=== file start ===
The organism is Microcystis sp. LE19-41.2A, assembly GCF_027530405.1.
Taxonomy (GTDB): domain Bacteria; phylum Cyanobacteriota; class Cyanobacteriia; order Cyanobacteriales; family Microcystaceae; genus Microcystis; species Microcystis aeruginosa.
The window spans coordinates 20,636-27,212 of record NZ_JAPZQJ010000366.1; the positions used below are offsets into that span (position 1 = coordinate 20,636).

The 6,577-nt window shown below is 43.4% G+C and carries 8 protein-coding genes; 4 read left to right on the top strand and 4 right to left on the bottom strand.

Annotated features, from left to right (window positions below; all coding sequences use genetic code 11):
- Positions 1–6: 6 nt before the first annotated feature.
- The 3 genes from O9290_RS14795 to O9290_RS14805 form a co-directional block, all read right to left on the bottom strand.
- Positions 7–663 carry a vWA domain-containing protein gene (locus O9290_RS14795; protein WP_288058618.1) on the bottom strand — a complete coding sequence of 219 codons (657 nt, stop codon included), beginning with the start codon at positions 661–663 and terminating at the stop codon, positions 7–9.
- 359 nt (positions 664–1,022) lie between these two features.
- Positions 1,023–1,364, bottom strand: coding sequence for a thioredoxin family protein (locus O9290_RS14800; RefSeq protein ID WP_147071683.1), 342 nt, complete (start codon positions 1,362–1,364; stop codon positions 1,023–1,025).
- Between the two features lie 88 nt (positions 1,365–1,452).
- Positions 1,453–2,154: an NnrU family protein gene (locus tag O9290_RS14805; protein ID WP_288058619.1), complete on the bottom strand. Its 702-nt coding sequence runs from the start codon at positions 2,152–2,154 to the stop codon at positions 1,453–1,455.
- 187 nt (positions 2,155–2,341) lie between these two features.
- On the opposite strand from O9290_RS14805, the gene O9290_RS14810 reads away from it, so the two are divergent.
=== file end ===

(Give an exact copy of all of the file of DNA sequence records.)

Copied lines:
The organism is Microcystis sp. LE19-41.2A, assembly GCF_027530405.1.
Taxonomy (GTDB): domain Bacteria; phylum Cyanobacteriota; class Cyanobacteriia; order Cyanobacteriales; family Microcystaceae; genus Microcystis; species Microcystis aeruginosa.
The window spans coordinates 20,636-27,212 of record NZ_JAPZQJ010000366.1; the positions used below are offsets into that span (position 1 = coordinate 20,636).

The 6,577-nt window shown below is 43.4% G+C and carries 8 protein-coding genes; 4 read left to right on the top strand and 4 right to left on the bottom strand.

Annotated features, from left to right (window positions below; all coding sequences use genetic code 11):
- Positions 1–6: 6 nt before the first annotated feature.
- The 3 genes from O9290_RS14795 to O9290_RS14805 form a co-directional block, all read right to left on the bottom strand.
- Positions 7–663 carry a vWA domain-containing protein gene (locus O9290_RS14795; protein WP_288058618.1) on the bottom strand — a complete coding sequence of 219 codons (657 nt, stop codon included), beginning with the start codon at positions 661–663 and terminating at the stop codon, positions 7–9.
- 359 nt (positions 664–1,022) lie between these two features.
- Positions 1,023–1,364, bottom strand: coding sequence for a thioredoxin family protein (locus O9290_RS14800; RefSeq protein ID WP_147071683.1), 342 nt, complete (start codon positions 1,362–1,364; stop codon positions 1,023–1,025).
- Between the two features lie 88 nt (positions 1,365–1,452).
- Positions 1,453–2,154: an NnrU family protein gene (locus tag O9290_RS14805; protein ID WP_288058619.1), complete on the bottom strand. Its 702-nt coding sequence runs from the start codon at positions 2,152–2,154 to the stop codon at positions 1,453–1,455.
- 187 nt (positions 2,155–2,341) lie between these two features.
- On the opposite strand from O9290_RS14805, the gene O9290_RS14810 reads away from it, so the two are divergent.